Chapters 1 and 2 of First Thessalonians presents a very revealing glimpse into the regard the leading ministry had for the Church.  If there were the concept of an authority structure in the first century, wouldn’t it show up in these verses?  Take careful note of how these ministers addressed the congregation and how they appreciated their active expressions of Faith. “Paul, and Silvanus, and Timotheus, unto the church of the Thessalonians which is in God the Father and in the Lord Jesus Christ: Grace be unto you, and peace, from God our Father, and the Lord Jesus Christ.  2: We give thanks to God always for you all, making mention of you in our prayers;  3: Remembering without ceasing your work of faith, and (your) labour of love, and patience of hope in our Lord Jesus Christ, in the sight of God and our Father;  4: Knowing, brethren beloved, your election of God.” These apparently had a free hand to express the gifts God placed within them.

5:“For our gospel came not unto you in word only, but also in power, and in the Holy Ghost, and in much assurance; as ye know what manner of men we were among you for your sake.  6: And ye became followers of us, and of the Lord, having received the word in much affliction, with joy of the Holy Ghost:   7: So that ye were ensamples to all that believe in Macedonia and Achaia.  8: For from you sounded out the word of the Lord not only in Macedonia and Achaia, but also in every place your faith to God-ward is spread abroad; so that we need not to speak any thing.  9: For they themselves shew of us what manner of entering in we had unto you, and how ye turned to God from idols to serve the living and true God;  10: And to wait for his Son from heaven, whom he raised from the dead, even Jesus, which delivered us from the wrath to come.”  Here is a congregation that was renowned for its example and service to the brethren, being powerful witnesses everywhere.  What modern congregation is known for this?  Which one has the free hand to do as they did?

Absent is any mention of prominent individuals among them!  They were followers of the Lord, not being locked into any intermediary authority structure.  They labored as God inspired them to.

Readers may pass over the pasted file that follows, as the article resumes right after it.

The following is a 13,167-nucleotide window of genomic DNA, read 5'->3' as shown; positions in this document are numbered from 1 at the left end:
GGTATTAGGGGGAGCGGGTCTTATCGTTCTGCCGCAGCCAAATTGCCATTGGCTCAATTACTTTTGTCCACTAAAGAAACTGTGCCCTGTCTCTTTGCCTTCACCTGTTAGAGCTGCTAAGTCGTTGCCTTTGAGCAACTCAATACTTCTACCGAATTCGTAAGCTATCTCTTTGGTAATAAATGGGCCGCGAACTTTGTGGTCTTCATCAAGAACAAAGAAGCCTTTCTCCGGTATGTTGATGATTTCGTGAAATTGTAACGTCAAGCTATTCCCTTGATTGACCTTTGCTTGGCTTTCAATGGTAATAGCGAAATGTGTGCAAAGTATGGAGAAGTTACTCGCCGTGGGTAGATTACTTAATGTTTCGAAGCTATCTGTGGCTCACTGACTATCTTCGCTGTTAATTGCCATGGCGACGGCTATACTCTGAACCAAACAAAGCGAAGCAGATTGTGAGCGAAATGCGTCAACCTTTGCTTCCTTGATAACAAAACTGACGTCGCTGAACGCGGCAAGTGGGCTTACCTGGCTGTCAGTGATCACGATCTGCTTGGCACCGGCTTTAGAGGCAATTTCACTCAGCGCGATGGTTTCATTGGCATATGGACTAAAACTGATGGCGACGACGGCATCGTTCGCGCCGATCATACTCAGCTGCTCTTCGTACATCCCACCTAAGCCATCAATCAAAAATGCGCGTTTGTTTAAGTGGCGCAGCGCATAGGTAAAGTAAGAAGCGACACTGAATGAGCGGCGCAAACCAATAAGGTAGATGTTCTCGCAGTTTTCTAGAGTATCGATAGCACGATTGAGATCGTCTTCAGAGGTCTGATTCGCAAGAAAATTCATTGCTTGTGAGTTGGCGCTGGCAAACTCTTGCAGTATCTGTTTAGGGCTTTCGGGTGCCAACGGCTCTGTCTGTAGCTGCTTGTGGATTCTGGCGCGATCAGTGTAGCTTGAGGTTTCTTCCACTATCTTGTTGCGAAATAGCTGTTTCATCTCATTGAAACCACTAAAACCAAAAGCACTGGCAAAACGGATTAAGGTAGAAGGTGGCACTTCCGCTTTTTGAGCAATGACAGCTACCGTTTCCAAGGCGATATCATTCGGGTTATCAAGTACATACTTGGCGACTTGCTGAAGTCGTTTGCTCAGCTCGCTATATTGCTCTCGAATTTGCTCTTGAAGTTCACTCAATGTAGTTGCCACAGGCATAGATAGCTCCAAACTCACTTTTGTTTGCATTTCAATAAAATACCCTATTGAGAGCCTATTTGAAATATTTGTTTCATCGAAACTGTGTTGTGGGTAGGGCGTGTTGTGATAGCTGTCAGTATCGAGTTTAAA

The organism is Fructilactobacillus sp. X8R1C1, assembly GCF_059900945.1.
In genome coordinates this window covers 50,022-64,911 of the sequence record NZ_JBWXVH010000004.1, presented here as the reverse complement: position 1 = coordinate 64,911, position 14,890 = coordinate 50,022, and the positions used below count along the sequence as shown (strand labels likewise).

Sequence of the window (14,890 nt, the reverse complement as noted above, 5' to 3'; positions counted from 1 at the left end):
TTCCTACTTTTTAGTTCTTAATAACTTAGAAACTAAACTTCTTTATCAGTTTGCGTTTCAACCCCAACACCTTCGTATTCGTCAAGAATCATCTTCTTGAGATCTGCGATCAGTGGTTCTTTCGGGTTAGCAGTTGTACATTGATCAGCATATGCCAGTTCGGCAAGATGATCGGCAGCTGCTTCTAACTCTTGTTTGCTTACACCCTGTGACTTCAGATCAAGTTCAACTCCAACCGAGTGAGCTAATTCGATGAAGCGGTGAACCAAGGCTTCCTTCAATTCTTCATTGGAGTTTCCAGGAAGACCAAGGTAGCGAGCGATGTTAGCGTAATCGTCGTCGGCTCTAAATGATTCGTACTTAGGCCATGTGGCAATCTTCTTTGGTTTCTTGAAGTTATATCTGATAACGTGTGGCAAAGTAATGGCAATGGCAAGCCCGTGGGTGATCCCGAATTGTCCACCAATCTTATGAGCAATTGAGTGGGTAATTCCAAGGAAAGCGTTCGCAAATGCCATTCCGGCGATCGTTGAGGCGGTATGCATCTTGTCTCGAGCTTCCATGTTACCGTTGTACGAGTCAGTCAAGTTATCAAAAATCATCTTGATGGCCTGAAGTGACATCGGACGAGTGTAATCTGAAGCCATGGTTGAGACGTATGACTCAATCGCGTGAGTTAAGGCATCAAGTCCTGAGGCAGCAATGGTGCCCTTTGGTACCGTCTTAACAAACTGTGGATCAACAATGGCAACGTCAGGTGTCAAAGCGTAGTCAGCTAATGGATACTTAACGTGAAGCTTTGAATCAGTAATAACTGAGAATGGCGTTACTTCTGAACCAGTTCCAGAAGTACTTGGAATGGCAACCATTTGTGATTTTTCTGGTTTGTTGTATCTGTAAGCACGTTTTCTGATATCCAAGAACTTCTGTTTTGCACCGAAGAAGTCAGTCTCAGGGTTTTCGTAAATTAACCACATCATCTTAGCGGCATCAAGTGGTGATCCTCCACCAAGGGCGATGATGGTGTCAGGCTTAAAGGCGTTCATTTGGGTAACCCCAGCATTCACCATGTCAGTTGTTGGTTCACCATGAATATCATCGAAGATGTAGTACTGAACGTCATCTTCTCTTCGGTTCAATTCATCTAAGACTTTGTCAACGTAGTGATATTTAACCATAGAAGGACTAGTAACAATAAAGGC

1: “For yourselves, brethren, know our entrance in unto you, that it was not in vain:  2: But even after that we had suffered before, and were shamefully entreated, as ye know, at Philippi, we were bold in our God to speak unto you the gospel of God with much contention.”  They were tried and humbled prior to coming to them.  3:“For our exhortation was not of deceit, nor of uncleanness, nor in guile:  4: But as we were allowed of God to be put in trust with the gospel, even so we speak; not as pleasing men, but God, which trieth our hearts.”  Theirs was a long way from being any kind of wellexecuted stage show to gain a following.  5:“For neither at any time used we flattering words, as ye know, nor a cloke of covetousness; God is witness: 6: Nor of men sought we glory, neither of you, nor yet of others, when we might have been burdensome, as the apostles of Christ.”  How many ‘ministries’ are just that?  Burdensome, over bearing, restrictive!  7: “But we were gentle among you, even as a nurse cherisheth her children:  8:So being affectionately desirous of you, we were willing to have imparted unto you, not the gospel of God only, but also our own souls, because ye were dear unto us.”  Notice here the feminine kind of nurturing, as a motherly parent, referred to here, because we see also a masculine kind of exemplary exhortation referred to in the next paragraph.

9:“For ye remember, brethren, our labour and travail: for labouring night and day, because we would not be chargeable unto any of you, we preached unto you the gospel of God.  10: Ye are witnesses, and God also, how holily and justly and unblameably we behaved ourselves among you that believe:  11: As ye know how we exhorted and comforted and charged every one of you, as a father doth his children,  12: That ye would walk worthy of God, who hath called you unto his kingdom and glory.”  The reference next to a fatherly kind of discipline indicates growth in character and responsibility.  They’ve matured, they’re not spiritual ‘mommas’ boys’ anymore!

Their Commendable Response